Lawmakers offer support for McCain after he discontinues cancer treatment
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Lawmakers from both sides of the aisle are rushing to offer their support after GOP Sen. John McCainJohn Sidney McCainMark Kelly's campaign raises over M in days after launching Senate bid The Hill's 12:30 Report — Presented by Kidney Care Partners — Lawmakers wait for Trump's next move on border deal Mark Kelly launches Senate bid in Arizona MORE's (Ariz.) family announced he has decided to end medical treatment more than a year after being diagnosed with brain cancer.

Several of McCain's Senate colleagues quickly took to social media to react to the announcement, offering their "thoughts and prayers" for the 81-year-old senator who has been absent from Washington since December.

"Very sad to hear this morning’s update from the family of our dear friend. ... We are so fortunate to call him our friend and colleague. John, Cindy, and the entire McCain family are in our prayers at this incredibly difficult hour," Senate Majority Leader Mitch McConnellAddison (Mitch) Mitchell McConnellGreen New Deal Resolution invites big picture governing ‘Contingency’ spending in 3B budget deal comes under fire Coulter defends Paul Ryan: This is 100 percent Trump's fault MORE (R-Ky.) said in a tweet.

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Senate Minority Leader Charles SchumerCharles (Chuck) Ellis SchumerHouse Judiciary Dems seek answers over Trump's national emergency declaration Mandatory E-Verify: The other border wall Trump says he 'didn't need to' declare emergency but wanted 'faster' action MORE (D-N.Y.) added: "My thoughts and prayers are with Senator McCain and his family."

Members of the House, where McCain briefly served before becoming a senator, also weighed in, with House Speaker Paul RyanPaul Davis RyanUnscripted Trump keeps audience guessing in Rose Garden Coulter defends Paul Ryan: This is 100 percent Trump's fault The Hill's 12:30 Report — Presented by Kidney Care Partners — Trump escalates border fight with emergency declaration MORE (R-Wis.) saying McCain "personifies service to our country."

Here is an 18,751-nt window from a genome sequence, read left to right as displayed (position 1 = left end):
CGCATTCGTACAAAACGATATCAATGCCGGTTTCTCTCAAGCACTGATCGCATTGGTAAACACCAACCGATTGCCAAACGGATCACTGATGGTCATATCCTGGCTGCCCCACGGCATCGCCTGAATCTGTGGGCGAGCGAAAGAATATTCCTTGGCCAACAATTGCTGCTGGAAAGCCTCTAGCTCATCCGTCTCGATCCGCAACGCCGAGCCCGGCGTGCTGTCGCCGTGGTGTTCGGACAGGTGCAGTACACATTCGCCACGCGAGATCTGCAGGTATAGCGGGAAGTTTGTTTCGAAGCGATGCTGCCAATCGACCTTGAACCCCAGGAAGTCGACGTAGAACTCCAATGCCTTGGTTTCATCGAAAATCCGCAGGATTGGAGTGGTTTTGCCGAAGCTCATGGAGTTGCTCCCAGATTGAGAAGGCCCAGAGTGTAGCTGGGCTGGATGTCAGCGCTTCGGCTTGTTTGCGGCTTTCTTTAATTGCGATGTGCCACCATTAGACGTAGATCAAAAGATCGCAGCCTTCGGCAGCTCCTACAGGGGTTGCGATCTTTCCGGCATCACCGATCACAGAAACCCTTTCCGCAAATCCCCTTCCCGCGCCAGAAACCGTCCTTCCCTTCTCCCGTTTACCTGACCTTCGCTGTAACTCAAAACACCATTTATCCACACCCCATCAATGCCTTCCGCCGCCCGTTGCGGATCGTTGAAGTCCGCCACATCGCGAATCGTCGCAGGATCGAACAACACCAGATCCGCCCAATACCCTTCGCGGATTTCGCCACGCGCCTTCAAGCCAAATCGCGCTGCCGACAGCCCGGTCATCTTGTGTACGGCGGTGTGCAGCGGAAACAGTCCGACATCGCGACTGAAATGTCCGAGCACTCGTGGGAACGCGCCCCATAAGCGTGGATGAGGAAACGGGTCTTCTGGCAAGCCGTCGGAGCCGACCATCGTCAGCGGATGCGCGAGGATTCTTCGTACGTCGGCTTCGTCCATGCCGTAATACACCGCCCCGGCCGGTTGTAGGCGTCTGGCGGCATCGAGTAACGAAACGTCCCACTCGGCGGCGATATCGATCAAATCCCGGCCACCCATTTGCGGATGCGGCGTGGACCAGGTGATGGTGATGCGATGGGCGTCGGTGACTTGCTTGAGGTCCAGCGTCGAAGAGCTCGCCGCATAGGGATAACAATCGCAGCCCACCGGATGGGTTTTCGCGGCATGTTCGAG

"The whole House is keeping John and his family in our prayers during this time," he said.

Sen. James InhofeJames (Jim) Mountain InhofeOn The Money: Trump to sign border deal, declare emergency to build wall | Senate passes funding bill, House to follow | Dems promise challenge to emergency declaration Trump to sign border deal, declare national emergency Foreign Affairs chairman: US military intervention in Venezuela 'not an option' MORE (R-Okla.), who has served in McCain's role as chairman of the Armed Services Committee in the senator's absence, said his prayers are with the family "during this difficult time."  

McCain was first elected to the Senate in 1986 and is widely respected by his colleagues on both sides of the aisle, who recently passed a mammoth defense policy bill named after him.

"God bless and keep this wonderful man and his family," GOP Sen. Jeff FlakeJeffrey (Jeff) Lane FlakeTrump suggests Heller lost reelection bid because he was 'hostile' during 2016 presidential campaign Live coverage: Trump delivers State of the Union Sasse’s jabs at Trump spark talk of primary challenger MORE (Ariz.) said in a tweet. Flake previously confronted Trump during a 2016 closed-door GOP caucus lunch because of the then-candidate's mocking of McCain.

"One of the true honors of my life has been having @SenJohnMcCain as a friend & mentor. He’s a true American hero. His courage & indomitable spirit have inspired millions in America & across the globe. I humbly ask all Americans to pray for him & his loving family. Semper Fi John," GOP Sen. Dan SullivanDaniel Scott SullivanAlaska in lockdown over leadership stalemate Bennet gives emotional speech ripping into Cruz over shutdown Trump tells GOP senators he’s sticking to Syria and Afghanistan pullout  MORE (Alaska) said in a tweet.

GOP Sen. Johnny IsaksonJohn (Johnny) Hardy IsaksonOn The Money: Lawmakers wait for Trump verdict on border deal | Trump touts deal as offering B for security | McConnell presses Trump to sign off | National debt tops T | Watchdog details IRS shutdown woes Trump criticizes border wall deal: 'Can't say I'm happy' GOP senators offer praise for Klobuchar: 'She’s the whole package' MORE (Ga.) added that the country owes McCain a "debt of gratitude."

Democratic Sen. Kirsten GillibrandKirsten Elizabeth GillibrandNewsom endorses Kamala Harris for president Trump tweets video mocking Dems not cheering during State of the Union Omar: Next president should declare national emergency on climate change ‘on day 1’ MORE (N.Y.) added: Thank you for your courage, and for your extraordinary service and leadership."

In addition to senators, congressional staffers also began sharing their memories of McCain.

Kevin Bishop — a spokesman for GOP Sen. Lindsey GrahamLindsey Olin GrahamThe Memo: Trump and McCabe go to war Graham seeks new Rosenstein testimony after explosive McCabe interview Senate confirms Trump pick William Barr as new attorney general MORE (S.C.), a close friend and Senate ally of McCain's — recalled a CNN town hall the two senators did together.

McCain was diagnosed in July 2017 with an aggressive form of brain cancer, which was discovered after he had surgery to remove a clot above his eye.

"In the year since, John has surpassed expectations for his survival. But the progress of disease and the inexorable advance of age render their verdict. With his usual strength of will, he has now chosen to discontinue medical treatment," McCain's family said in a statement released by his office on Friday.